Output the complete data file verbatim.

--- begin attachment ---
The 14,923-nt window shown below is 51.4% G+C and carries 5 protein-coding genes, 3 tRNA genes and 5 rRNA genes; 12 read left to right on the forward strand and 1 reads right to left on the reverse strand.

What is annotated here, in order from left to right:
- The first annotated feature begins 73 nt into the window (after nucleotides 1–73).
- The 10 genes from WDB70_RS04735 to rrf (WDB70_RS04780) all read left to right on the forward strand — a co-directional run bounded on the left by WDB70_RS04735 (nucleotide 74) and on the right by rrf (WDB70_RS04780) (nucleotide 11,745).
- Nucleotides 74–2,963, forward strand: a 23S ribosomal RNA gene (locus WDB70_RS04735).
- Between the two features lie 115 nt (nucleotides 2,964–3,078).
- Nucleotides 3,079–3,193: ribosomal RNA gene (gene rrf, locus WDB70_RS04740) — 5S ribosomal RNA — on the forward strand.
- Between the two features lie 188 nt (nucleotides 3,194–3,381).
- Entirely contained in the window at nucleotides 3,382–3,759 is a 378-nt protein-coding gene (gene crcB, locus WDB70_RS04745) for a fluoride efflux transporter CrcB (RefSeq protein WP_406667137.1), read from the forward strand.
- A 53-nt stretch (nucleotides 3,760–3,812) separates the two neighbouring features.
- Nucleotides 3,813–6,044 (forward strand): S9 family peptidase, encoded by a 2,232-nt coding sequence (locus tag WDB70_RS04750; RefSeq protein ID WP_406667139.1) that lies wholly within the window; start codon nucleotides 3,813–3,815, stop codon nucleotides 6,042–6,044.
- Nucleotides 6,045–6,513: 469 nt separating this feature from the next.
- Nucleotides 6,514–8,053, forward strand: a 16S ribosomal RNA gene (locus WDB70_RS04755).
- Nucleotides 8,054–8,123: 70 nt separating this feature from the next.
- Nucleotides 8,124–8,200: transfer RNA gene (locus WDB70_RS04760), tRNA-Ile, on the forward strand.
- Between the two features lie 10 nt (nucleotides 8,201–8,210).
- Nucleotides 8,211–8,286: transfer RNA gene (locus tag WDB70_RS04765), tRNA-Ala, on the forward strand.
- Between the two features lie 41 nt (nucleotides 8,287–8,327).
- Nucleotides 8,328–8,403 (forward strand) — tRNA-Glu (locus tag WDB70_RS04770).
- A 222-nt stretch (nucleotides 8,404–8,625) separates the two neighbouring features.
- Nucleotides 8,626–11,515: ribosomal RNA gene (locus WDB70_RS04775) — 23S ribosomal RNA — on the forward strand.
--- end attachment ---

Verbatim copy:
The 14,923-nt window shown below is 51.4% G+C and carries 5 protein-coding genes, 3 tRNA genes and 5 rRNA genes; 12 read left to right on the forward strand and 1 reads right to left on the reverse strand.

What is annotated here, in order from left to right:
- The first annotated feature begins 73 nt into the window (after nucleotides 1–73).
- The 10 genes from WDB70_RS04735 to rrf (WDB70_RS04780) all read left to right on the forward strand — a co-directional run bounded on the left by WDB70_RS04735 (nucleotide 74) and on the right by rrf (WDB70_RS04780) (nucleotide 11,745).
- Nucleotides 74–2,963, forward strand: a 23S ribosomal RNA gene (locus WDB70_RS04735).
- Between the two features lie 115 nt (nucleotides 2,964–3,078).
- Nucleotides 3,079–3,193: ribosomal RNA gene (gene rrf, locus WDB70_RS04740) — 5S ribosomal RNA — on the forward strand.
- Between the two features lie 188 nt (nucleotides 3,194–3,381).
- Entirely contained in the window at nucleotides 3,382–3,759 is a 378-nt protein-coding gene (gene crcB, locus WDB70_RS04745) for a fluoride efflux transporter CrcB (RefSeq protein WP_406667137.1), read from the forward strand.
- A 53-nt stretch (nucleotides 3,760–3,812) separates the two neighbouring features.
- Nucleotides 3,813–6,044 (forward strand): S9 family peptidase, encoded by a 2,232-nt coding sequence (locus tag WDB70_RS04750; RefSeq protein ID WP_406667139.1) that lies wholly within the window; start codon nucleotides 3,813–3,815, stop codon nucleotides 6,042–6,044.
- Nucleotides 6,045–6,513: 469 nt separating this feature from the next.
- Nucleotides 6,514–8,053, forward strand: a 16S ribosomal RNA gene (locus WDB70_RS04755).
- Nucleotides 8,054–8,123: 70 nt separating this feature from the next.
- Nucleotides 8,124–8,200: transfer RNA gene (locus WDB70_RS04760), tRNA-Ile, on the forward strand.
- Between the two features lie 10 nt (nucleotides 8,201–8,210).
- Nucleotides 8,211–8,286: transfer RNA gene (locus tag WDB70_RS04765), tRNA-Ala, on the forward strand.
- Between the two features lie 41 nt (nucleotides 8,287–8,327).
- Nucleotides 8,328–8,403 (forward strand) — tRNA-Glu (locus tag WDB70_RS04770).
- A 222-nt stretch (nucleotides 8,404–8,625) separates the two neighbouring features.
- Nucleotides 8,626–11,515: ribosomal RNA gene (locus WDB70_RS04775) — 23S ribosomal RNA — on the forward strand.